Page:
Tuesday, November 13, 2012

Italy floods prompt fears for future of farming

Tom Kington in the Guardian (UK): The floods that have devastated Italy over the past week could become even more severe in the future, threatening food production and destroying the country's natural beauty, experts warn. Storms have battered ancient towns and left large swaths of farmland in Tuscany under water, prompting a warning from the region's governor, Enrico Rossi, that "climate change is making us get used to ever more violent flooding".

Three people were found dead on Tuesday after their car fell from a collapsed bridge near Grosseto, while the town of Albinia was under two metres of water. As army units were called in to help locals evacuate, towns in neighbouring Umbria were also put on alert and sections of the main road linking north and south Italy were blocked by water. On Monday a 73-year-old man was drowned in his car by rising floodwaters near the walled town of Capalbio, with residents evacuated near Cortona, the setting for the novel Under the Tuscan Sun. Much of the rich farmland of the Maremma had become a lake of mud.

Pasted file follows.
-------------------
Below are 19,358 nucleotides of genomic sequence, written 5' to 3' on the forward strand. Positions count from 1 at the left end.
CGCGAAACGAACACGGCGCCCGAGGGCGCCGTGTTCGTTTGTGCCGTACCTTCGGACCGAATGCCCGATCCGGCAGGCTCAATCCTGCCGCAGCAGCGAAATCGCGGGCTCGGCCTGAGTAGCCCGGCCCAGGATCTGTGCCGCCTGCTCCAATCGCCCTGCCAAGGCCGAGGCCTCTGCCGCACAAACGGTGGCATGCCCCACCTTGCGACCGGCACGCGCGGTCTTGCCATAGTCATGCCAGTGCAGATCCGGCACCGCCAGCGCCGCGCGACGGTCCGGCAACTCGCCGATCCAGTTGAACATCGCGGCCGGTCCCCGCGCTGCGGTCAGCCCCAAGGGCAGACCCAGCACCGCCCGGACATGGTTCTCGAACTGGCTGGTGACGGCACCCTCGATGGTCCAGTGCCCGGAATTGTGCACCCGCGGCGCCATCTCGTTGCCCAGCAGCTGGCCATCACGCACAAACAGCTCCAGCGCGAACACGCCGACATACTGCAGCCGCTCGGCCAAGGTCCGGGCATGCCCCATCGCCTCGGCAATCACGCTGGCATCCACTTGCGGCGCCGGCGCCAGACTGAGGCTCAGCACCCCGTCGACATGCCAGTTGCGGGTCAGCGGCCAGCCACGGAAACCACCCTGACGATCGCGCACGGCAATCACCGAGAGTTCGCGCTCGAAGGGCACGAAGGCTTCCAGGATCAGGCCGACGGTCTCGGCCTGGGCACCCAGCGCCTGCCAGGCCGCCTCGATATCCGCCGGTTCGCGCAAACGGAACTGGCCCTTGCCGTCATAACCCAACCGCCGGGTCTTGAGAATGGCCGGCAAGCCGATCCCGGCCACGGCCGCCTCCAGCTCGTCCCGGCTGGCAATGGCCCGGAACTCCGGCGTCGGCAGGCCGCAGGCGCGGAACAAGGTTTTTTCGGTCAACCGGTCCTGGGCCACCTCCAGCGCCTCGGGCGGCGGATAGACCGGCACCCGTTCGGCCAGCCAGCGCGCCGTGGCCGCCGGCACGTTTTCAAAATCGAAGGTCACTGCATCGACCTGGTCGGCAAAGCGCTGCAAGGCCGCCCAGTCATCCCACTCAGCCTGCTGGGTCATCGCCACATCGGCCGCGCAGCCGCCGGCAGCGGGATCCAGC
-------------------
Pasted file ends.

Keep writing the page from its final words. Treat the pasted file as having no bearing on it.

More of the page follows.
In Venice water levels were receding after the city's sixth-worst flooding since records began in 1872.

Leading Italian meteorologist Mario Giuliacci said: "The Mediterranean has warmed up by 1C to 1.5C in the last 20 years, meaning that Atlantic weather fronts passing over it absorb more vapour and more heat, which means more energy. And that means ever more violent storms and more rain when the fronts hit Italy. "An average of 80mm of rain should fall in Italy in November. In the last 40 years it has gone over 100mm 11 times, seven of which are since 1999," he added....

The Tiber in flood in 2004, shot by Lalupa, public domain

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